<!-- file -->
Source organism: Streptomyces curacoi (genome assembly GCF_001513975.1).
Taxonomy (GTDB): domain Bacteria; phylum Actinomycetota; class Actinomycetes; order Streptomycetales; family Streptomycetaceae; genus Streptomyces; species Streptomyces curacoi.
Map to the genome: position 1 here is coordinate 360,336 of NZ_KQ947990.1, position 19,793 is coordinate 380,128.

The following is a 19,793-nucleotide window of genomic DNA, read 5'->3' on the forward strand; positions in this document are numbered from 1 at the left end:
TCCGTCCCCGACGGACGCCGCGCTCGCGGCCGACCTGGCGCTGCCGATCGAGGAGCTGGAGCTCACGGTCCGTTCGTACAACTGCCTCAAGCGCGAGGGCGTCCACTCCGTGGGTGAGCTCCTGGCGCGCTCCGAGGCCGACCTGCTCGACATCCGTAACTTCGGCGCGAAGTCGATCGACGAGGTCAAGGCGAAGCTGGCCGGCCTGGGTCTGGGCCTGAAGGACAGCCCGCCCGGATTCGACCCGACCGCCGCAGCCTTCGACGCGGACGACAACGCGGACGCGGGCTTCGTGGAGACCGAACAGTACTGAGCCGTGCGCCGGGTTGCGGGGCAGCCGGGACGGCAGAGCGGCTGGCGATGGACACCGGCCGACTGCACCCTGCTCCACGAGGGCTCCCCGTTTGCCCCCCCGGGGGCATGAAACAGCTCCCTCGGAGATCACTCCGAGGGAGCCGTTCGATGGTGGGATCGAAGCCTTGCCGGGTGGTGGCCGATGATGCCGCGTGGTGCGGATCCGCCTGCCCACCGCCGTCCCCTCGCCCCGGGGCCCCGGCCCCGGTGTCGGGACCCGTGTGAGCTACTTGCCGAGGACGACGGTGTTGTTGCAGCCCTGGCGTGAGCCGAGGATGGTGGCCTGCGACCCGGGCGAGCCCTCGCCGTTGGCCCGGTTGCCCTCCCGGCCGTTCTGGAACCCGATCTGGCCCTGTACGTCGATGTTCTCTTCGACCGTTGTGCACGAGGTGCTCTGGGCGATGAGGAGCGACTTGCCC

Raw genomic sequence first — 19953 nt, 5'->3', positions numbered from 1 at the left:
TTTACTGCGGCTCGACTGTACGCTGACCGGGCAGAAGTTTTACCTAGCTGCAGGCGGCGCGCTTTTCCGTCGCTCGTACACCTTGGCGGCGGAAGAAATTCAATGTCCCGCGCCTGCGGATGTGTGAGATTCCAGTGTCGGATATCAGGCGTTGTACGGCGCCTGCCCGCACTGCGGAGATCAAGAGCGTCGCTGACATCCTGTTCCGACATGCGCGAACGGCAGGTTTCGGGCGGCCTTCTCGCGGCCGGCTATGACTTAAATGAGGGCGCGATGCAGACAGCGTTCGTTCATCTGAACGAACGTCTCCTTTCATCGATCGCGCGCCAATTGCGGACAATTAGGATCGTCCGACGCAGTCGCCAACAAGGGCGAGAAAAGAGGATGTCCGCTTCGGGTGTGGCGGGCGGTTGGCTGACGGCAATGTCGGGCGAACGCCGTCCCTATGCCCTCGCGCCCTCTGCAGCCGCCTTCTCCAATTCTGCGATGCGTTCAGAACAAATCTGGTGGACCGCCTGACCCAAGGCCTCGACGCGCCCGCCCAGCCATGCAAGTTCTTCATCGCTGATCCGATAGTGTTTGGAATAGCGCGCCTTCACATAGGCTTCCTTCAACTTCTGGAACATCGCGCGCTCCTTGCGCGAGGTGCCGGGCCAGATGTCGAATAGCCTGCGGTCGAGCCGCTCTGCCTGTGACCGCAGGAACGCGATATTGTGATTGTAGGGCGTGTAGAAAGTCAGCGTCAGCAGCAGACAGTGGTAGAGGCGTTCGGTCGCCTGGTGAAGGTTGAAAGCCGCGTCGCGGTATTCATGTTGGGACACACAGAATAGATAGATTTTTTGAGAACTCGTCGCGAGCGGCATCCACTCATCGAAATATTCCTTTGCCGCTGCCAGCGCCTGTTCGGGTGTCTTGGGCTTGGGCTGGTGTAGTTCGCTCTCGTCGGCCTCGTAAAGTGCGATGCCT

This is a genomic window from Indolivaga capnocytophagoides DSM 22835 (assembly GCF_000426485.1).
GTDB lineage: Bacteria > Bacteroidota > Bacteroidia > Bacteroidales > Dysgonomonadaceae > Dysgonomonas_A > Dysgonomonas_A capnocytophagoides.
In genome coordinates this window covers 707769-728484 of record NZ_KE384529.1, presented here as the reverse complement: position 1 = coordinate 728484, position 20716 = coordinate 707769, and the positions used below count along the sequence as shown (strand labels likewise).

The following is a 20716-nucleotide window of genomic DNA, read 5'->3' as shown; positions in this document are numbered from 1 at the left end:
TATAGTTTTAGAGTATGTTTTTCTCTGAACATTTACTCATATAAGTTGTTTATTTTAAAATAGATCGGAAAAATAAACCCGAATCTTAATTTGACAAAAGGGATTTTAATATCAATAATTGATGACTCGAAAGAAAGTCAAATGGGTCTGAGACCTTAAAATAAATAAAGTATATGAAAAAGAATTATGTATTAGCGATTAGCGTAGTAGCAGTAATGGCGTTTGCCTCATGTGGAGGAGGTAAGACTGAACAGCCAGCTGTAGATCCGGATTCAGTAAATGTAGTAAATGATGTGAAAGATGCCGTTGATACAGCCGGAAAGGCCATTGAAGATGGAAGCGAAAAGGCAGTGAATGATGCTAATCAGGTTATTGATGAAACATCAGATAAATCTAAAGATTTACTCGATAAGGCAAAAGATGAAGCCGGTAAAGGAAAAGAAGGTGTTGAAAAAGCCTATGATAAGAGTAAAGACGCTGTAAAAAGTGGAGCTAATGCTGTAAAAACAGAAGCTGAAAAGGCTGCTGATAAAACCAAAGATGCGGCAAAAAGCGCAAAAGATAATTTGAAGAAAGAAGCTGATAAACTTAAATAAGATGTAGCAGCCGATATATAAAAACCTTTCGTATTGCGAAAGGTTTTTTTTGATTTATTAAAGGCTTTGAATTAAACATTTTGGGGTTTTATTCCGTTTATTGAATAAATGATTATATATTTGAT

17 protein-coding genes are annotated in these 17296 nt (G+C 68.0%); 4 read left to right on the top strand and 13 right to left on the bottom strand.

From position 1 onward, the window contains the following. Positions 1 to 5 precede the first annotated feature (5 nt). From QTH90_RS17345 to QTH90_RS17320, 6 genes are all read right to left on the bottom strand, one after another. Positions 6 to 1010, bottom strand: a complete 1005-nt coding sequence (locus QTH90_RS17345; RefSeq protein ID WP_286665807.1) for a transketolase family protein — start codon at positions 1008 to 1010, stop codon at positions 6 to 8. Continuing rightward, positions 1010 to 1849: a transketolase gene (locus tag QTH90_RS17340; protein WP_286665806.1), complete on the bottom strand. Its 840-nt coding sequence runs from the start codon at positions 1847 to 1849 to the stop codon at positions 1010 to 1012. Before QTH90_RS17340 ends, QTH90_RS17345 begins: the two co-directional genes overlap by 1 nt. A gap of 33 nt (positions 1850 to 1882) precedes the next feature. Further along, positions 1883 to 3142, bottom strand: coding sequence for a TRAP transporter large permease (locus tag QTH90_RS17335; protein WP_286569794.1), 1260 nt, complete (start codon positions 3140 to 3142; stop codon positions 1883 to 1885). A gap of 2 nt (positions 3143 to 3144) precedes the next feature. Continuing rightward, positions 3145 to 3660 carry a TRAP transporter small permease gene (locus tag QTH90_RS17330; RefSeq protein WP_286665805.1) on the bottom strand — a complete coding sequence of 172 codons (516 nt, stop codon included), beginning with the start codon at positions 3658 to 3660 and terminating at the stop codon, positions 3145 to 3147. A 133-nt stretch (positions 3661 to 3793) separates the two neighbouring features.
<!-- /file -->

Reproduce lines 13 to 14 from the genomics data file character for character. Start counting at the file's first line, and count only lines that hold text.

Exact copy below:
17 protein-coding genes are annotated in these 17296 nt (G+C 68.0%); 4 read left to right on the top strand and 13 right to left on the bottom strand.

From position 1 onward, the window contains the following. Positions 1 to 5 precede the first annotated feature (5 nt). From QTH90_RS17345 to QTH90_RS17320, 6 genes are all read right to left on the bottom strand, one after another. Positions 6 to 1010, bottom strand: a complete 1005-nt coding sequence (locus QTH90_RS17345; RefSeq protein ID WP_286665807.1) for a transketolase family protein — start codon at positions 1008 to 1010, stop codon at positions 6 to 8. Continuing rightward, positions 1010 to 1849: a transketolase gene (locus tag QTH90_RS17340; protein WP_286665806.1), complete on the bottom strand. Its 840-nt coding sequence runs from the start codon at positions 1847 to 1849 to the stop codon at positions 1010 to 1012. Before QTH90_RS17340 ends, QTH90_RS17345 begins: the two co-directional genes overlap by 1 nt. A gap of 33 nt (positions 1850 to 1882) precedes the next feature. Further along, positions 1883 to 3142, bottom strand: coding sequence for a TRAP transporter large permease (locus tag QTH90_RS17335; protein WP_286569794.1), 1260 nt, complete (start codon positions 3140 to 3142; stop codon positions 1883 to 1885). A gap of 2 nt (positions 3143 to 3144) precedes the next feature. Continuing rightward, positions 3145 to 3660 carry a TRAP transporter small permease gene (locus tag QTH90_RS17330; RefSeq protein WP_286665805.1) on the bottom strand — a complete coding sequence of 172 codons (516 nt, stop codon included), beginning with the start codon at positions 3658 to 3660 and terminating at the stop codon, positions 3145 to 3147. A 133-nt stretch (positions 3661 to 3793) separates the two neighbouring features.